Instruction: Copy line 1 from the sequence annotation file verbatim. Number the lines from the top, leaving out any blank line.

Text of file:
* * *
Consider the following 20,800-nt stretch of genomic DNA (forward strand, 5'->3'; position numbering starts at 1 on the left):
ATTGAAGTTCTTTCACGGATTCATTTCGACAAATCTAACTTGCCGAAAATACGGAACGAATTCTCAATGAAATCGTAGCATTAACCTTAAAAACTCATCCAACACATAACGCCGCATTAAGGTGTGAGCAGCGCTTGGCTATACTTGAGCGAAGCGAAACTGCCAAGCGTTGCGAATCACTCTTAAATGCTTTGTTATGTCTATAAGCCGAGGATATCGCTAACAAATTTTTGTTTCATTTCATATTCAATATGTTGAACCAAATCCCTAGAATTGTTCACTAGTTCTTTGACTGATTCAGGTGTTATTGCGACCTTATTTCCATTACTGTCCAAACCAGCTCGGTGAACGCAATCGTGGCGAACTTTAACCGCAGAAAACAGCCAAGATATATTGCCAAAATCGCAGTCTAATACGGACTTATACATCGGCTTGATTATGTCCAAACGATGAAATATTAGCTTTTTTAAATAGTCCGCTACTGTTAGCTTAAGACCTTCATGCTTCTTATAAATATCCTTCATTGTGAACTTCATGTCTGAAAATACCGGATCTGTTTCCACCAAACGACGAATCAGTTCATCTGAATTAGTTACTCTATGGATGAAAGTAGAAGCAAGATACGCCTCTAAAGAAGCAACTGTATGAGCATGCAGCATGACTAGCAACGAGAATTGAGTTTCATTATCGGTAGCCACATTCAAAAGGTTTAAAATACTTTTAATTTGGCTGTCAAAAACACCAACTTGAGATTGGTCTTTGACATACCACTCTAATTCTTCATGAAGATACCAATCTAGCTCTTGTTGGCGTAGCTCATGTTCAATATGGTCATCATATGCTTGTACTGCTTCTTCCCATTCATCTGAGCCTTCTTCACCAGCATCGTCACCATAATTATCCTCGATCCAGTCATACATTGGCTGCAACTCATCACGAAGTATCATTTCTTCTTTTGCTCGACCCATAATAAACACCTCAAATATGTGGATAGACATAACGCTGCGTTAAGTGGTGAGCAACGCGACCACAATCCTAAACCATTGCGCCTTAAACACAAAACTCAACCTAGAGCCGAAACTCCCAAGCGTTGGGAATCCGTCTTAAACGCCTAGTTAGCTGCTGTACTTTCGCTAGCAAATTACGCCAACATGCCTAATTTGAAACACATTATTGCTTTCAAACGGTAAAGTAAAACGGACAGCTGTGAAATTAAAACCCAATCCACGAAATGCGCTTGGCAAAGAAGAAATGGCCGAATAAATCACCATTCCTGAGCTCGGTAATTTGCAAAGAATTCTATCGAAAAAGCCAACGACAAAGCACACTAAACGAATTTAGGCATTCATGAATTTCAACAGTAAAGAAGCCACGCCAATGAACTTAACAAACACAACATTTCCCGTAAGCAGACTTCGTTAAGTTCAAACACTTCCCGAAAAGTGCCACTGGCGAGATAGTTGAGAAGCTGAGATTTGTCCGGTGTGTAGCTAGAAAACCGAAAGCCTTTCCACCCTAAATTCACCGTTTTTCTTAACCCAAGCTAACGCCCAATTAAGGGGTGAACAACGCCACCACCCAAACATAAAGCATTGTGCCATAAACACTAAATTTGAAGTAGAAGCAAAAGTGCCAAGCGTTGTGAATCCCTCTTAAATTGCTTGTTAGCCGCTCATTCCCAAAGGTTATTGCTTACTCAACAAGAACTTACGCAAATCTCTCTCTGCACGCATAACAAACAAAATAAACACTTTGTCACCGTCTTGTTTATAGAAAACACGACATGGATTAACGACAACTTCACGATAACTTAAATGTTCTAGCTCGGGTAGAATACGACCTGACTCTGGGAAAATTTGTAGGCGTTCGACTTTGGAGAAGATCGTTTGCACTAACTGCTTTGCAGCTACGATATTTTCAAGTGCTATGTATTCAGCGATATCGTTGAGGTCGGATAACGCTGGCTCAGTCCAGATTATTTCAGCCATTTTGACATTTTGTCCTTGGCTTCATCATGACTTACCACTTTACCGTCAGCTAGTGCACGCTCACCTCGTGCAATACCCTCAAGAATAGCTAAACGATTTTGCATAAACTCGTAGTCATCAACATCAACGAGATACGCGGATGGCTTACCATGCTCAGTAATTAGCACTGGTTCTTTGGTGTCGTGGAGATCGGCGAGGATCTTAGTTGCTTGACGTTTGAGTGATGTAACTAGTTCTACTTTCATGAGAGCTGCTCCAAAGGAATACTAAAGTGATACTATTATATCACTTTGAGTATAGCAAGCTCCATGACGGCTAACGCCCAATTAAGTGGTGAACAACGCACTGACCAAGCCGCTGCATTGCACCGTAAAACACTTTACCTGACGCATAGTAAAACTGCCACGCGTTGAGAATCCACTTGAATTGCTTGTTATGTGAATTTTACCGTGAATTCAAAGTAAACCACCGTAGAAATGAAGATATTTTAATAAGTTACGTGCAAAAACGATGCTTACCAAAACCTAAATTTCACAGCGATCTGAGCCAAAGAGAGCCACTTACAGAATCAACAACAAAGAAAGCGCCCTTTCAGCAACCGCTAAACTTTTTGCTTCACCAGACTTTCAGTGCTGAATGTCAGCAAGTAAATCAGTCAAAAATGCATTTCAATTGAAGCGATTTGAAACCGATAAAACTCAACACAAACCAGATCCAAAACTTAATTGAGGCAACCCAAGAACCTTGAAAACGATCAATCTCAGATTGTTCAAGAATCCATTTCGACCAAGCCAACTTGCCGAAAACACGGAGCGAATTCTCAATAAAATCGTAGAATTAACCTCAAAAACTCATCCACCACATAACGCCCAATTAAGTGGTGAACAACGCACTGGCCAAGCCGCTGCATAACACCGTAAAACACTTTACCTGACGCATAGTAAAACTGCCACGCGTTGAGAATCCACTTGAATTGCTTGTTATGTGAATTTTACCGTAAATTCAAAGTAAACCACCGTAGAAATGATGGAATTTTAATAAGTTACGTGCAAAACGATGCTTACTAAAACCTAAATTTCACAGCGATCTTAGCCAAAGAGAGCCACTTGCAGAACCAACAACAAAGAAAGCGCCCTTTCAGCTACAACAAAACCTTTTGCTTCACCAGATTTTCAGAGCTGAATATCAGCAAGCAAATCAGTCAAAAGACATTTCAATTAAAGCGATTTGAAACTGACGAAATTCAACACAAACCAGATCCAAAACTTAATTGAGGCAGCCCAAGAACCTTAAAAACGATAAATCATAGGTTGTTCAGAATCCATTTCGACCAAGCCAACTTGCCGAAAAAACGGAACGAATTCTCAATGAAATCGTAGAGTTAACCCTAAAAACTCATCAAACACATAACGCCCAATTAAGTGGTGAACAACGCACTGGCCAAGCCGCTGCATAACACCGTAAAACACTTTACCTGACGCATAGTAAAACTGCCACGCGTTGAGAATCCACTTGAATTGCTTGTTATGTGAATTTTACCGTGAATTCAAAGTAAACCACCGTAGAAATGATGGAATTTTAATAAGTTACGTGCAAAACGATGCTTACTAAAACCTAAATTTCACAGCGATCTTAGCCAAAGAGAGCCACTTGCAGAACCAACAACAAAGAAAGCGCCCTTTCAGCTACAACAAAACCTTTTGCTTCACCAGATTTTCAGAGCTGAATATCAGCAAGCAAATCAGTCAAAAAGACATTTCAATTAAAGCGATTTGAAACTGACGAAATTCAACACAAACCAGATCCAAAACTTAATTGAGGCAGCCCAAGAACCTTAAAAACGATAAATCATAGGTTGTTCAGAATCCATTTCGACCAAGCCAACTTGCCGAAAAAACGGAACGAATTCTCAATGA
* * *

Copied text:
Consider the following 20,800-nt stretch of genomic DNA (forward strand, 5'->3'; position numbering starts at 1 on the left):